For those of you who may not think stationery is interesting, this post is for you. Stationery, and office supplies, in general, have earned a reputation for being boring or “every day” and the staff here at Envelopes Ltd. want to change that.

Here are some interesting facts about stationery and office supplies and perhaps you might learn something new today. Don’t miss the last one; it’s something you’ll really like!

  • PaperIn the middle ages, a stationer was a person licensed to sell books and paper at a fixed place or ‘station’ at a university. The term stationery later came to be applied to all writing materials.
  • Paper was invented by a Chinese eunuch and court official named Ts’ai Lun around AD105.
  • In the 16th century, the first graphite deposit was discovered in Northern England, so the pencil was created.
  • Edwin Hill and Warren de la Rue were granted a British patent for the first envelope making machine in 1845. It took almost 50 years before a successful machine was built and commercialised for the purpose of producing pre-gummed envelopes.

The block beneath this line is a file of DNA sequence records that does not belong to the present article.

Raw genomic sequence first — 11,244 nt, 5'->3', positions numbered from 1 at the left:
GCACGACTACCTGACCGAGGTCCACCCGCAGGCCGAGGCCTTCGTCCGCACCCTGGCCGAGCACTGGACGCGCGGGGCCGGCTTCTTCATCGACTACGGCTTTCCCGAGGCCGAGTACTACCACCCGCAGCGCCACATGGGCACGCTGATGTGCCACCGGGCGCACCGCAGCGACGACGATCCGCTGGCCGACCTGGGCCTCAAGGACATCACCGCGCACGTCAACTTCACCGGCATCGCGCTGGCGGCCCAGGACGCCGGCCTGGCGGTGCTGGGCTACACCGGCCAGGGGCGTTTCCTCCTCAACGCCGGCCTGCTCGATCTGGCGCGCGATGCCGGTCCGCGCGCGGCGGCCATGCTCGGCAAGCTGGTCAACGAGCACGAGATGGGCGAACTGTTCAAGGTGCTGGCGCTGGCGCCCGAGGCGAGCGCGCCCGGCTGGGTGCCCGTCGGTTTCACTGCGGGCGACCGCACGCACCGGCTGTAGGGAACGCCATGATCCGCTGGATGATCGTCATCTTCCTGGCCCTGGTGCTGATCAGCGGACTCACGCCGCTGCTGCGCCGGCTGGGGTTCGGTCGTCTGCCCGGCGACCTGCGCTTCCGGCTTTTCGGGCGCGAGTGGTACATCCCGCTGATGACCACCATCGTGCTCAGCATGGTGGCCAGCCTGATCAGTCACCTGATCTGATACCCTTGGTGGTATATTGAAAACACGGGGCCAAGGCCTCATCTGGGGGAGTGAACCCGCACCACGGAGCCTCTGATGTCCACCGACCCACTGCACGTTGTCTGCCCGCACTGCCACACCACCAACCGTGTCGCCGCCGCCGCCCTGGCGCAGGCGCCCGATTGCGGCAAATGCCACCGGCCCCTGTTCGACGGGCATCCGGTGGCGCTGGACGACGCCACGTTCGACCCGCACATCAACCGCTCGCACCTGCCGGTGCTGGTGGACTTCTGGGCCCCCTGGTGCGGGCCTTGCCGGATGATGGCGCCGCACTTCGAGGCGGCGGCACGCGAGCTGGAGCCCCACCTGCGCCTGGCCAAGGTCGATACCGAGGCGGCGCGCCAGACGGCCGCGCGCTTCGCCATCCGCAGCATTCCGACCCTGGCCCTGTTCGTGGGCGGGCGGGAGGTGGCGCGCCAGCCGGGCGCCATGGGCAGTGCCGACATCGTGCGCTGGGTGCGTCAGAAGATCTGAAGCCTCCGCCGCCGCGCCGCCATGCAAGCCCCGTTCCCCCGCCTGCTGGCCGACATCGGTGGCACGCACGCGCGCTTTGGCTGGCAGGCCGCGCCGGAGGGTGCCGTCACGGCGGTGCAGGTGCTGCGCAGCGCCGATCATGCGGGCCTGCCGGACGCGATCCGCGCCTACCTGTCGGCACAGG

• Envelopes containing windows were patented by Americus F Callahan of Chicago in 1902.
  • The first patent for a ballpoint pen, designed to mark leather, was given to John Loud, in 1888.
  • It would be another 50 years before László Bíró patented his re-invention of the ballpoint in 1938 making it more useful for the “common” man.
  • Research in 2008 showed that the average Bic ballpoint pen can draw a line two miles long.
  • Using just commonly found Sellotape, you can create an interesting phenomena known as triboluminescence. This is where light is generated during the breakage of chemical bonds in materials when they are subjected to forces such as being pulled apart, ripped or crushed. The effect can be seen as flashes of blue light when peeling the Sellotape in a darkened area.